WASHINGTON-The House Energy and Commerce Committee has passed five energy conservation bills, including two related to auto fuel economy and one to create a national tire fuel efficiency consumer information program.
All the bills passed by voice vote June 20, as did an amendment to the tire bill sponsored by Rep. Anna Eshoo, D-Calif. The amendment ensured the national fuel efficiency program didn´t pre-empt the California replacement tire fuel efficiency law passed in 2003.
The Rubber Manufacturers Association, which backs the House fuel efficiency bill, agreed to support the Eshoo amendment to expedite the legislative process, according to an RMA spokesman.
Sponsored by Reps. John Shimkus, R-Ill.; Eliot Engel, D-N.Y.; and Tom Allen, D-Maine, the bill mandates the establishment of a national tire fuel efficiency rating system for passenger tires. Among its requirements would be a program for providing information to consumers, including point-of-sale dissemination and the Internet; specifications for testing tire fuel efficiency; and a national consumer education program on proper tire maintenance.
The National Highway Traffic Safety Administration would be responsible for promulgating the fuel efficiency program rules.
The RMA backed the legislation as an alternative to the harsher tire fuel efficiency mandates sponsored by Engel and by Sen. Charles Schumer, D-N.Y. The association sent letters to every member of the Energy and Commerce Committee June 19, urging passage of the bill.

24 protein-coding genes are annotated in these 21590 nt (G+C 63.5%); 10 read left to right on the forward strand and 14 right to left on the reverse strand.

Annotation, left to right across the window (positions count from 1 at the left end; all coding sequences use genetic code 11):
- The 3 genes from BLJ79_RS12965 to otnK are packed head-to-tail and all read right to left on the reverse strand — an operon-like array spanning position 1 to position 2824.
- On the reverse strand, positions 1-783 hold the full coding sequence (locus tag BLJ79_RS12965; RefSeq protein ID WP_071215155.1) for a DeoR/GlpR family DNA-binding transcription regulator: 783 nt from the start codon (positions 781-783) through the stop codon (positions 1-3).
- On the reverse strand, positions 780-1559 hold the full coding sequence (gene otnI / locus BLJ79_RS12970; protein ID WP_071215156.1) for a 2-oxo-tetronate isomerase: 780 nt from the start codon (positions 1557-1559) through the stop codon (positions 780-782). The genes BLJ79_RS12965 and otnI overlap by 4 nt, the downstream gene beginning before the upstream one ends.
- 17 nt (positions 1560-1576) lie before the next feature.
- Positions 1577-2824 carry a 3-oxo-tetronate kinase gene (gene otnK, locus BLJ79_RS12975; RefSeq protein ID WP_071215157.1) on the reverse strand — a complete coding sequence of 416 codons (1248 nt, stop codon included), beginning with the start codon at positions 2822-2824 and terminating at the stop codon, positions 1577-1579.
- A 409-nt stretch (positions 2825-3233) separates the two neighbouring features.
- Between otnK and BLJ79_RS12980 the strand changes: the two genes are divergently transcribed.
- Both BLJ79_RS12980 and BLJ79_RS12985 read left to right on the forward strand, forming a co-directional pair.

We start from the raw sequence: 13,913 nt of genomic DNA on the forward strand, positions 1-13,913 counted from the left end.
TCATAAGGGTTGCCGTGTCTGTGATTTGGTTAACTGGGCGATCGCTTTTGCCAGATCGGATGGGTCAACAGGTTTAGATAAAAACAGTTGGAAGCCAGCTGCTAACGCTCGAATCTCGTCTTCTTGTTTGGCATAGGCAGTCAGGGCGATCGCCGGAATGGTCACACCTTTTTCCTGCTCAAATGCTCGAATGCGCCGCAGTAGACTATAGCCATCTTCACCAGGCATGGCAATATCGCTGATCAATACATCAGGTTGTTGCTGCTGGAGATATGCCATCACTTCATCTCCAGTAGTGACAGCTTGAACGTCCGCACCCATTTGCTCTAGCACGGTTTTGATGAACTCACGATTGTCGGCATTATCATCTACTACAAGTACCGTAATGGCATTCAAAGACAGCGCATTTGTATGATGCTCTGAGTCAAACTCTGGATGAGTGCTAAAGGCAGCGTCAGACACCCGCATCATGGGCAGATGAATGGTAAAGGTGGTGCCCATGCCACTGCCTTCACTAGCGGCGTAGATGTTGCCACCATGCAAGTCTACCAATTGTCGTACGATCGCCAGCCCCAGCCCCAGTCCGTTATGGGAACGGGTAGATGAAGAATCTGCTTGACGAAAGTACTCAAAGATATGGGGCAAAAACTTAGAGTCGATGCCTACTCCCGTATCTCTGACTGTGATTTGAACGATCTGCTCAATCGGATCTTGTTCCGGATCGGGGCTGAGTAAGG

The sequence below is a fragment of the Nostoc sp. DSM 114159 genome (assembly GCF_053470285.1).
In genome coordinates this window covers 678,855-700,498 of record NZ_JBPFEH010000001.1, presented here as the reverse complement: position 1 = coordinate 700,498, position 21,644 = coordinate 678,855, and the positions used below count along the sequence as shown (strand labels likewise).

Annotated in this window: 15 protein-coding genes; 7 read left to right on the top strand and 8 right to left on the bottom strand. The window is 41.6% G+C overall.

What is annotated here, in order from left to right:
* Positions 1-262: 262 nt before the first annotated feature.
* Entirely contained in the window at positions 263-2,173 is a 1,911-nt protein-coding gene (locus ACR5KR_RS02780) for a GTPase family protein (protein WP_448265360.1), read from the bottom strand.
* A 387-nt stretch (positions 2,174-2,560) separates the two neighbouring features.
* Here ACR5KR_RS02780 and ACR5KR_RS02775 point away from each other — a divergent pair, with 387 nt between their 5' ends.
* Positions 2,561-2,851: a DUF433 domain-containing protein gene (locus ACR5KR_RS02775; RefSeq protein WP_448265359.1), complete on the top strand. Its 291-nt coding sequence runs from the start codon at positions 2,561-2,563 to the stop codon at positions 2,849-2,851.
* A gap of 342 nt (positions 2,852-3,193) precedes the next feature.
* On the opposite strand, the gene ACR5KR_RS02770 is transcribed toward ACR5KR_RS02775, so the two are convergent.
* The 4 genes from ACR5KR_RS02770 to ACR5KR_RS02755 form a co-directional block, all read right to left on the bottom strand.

According to the letter, a national tire fuel efficiency program would save up to 2 billion gallons of fuel annually, the equivalent of removing 4 million cars and light trucks from service.
The House bill probably will reach the House floor through its extension calendar, which requires a two-thirds vote for passage and is reserved for non-controversial bills. If passed there, it will move to the Senate.
"In the Senate, we hope to work through the legislative process to achieve an even more favorable bill," the RMA spokesman said.
The California law establishes a mandate to make replacement tires at least as fuel-efficient as original equipment tires. The California Energy Commission is doing a feasibility study of the requirement, to be released later this year.
In April 2005, the Transportation Research Board within the National Research Board of the National Academies released a report on tire fuel efficiency.
That report stated reducing the rolling resistance of replacement tires by 10 percent would not appreciably compromise tire safety. Doing so, however, would be worthwhile only if the resultant fuel savings outstripped any possible loss of tire service life.
Among the other bills Energy and Commerce passed June 20, one directed the Department of Energy to use fines collected from auto makers for violating corporate average fuel economy standard to build a network of fueling stations for E85 ethanol-based motor fuel.
More than 6 million vehicles on the road today can use E85, but only about 800 E85 fueling stations exist throughout the U.S., the committee said. CAFE penalties in 2004 totaled more than $20 million, it added.
Another bill would create a partnership between the Department of Energy, oil companies and auto makers to educate consumers about conserving fuel.